Rebecca says GPTQ tries to ensure you are seen by five different ECT visitors over the course of your training, so you’re exposed to a diversity of expertise. She also says the actual observation process varies.
“Some doctors prefer to be the true ‘fly on the wall’ and will tell you ‘If you normally call your supervisor during a consultation, do that as I want to observe your interaction’, whereas others say ‘If you’d like some clinical advice while I’m here, I’m happy to do some teaching about the people you see,” she says.
7. Occasionally, ECT visitors are new Fellows
Most of the ECT visitors you’ll see are experienced medical educators or GP supervisors, many of who you may have encountered before on the GPTQ circuit. But from time to time, you may get a visit from a newly Fellowed GP too.
“Having somebody come and sit with you who’s just finished their Fellowship, and has the recent exam experience, has some great perks. They’re up to date with clinical information and have lots of resources to share,” Rebecca says.
“Often, it’s only when you’ve just Fellowed that you have the hindsight to reflect back on what you could have done better during your ECT visits. It’s really nice to pass this advice on and I encourage recent Fellows to consider becoming ECT visitors for this very reason.”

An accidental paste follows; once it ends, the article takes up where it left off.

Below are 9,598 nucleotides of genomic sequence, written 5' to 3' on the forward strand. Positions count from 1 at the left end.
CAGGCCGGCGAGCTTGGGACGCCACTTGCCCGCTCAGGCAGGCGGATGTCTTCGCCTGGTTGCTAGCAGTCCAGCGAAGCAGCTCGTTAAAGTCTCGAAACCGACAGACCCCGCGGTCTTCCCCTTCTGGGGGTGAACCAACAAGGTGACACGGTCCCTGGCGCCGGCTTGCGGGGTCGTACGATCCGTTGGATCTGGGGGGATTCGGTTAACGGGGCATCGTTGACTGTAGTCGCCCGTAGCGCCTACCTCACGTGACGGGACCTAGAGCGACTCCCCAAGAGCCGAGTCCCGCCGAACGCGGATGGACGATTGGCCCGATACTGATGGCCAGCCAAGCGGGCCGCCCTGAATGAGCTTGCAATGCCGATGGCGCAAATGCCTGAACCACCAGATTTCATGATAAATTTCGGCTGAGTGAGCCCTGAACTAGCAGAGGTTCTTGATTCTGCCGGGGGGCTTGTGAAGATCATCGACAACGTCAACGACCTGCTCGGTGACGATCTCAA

6. You can use these visits to glean advice and put it directly into practice
Every six months you will create a learning plan with your GP supervisor. Rebecca believes this is a great time to talk about some of the different communication strategies you’re learning about, and highlight areas you’d like to work on.
She says: “It’s good to try and put one of these into practice during an ECT visit and then work on it over the next few months. You can then try something else the next time you have an ECT visit. You’ll also find your ECT visit report valuable here in giving you further ideas on where you can make improvements.”
When the ECT visitor arrives at your practice, they will usually meet with you before your consults. At this time, they’ll ask if there’s anything, in particular, you want them to observe and provide advice about. Rebecca says it’s ‘very rare’ for a registrar to say there is and that’s often a missed opportunity.
“Registrars usually say ‘oh just look at everything’ but I highly recommend highlighting a few specific areas you’d like to refine. This allows you to work on them while you’ve got somebody sitting in with you.”
Some suggestions from Rebecca include addressing the structure of your consultation, the fluidity of your physical exam, or even your approach in breaking bad news.
8. Your visiting doctor often learns something too
As an ECT visitor herself, Rebecca says she gets a lot of personal insights from her visits.
“Sometimes I’ll pick up the way a registrar phrases something and think ‘oh that’s really nice. I’m going to use that.’ You gain a lot from seeing different people practice,” she says. “General practice can be a little bit isolating and it’s such a rare opportunity to watch somebody else practice what you do every day. A lot of personal growth results from an ECT visit for both the registrar and myself.”
Want to learn more about some of the ECT/MiniCEX visitors you might encounter during your training? Then visit our educator page.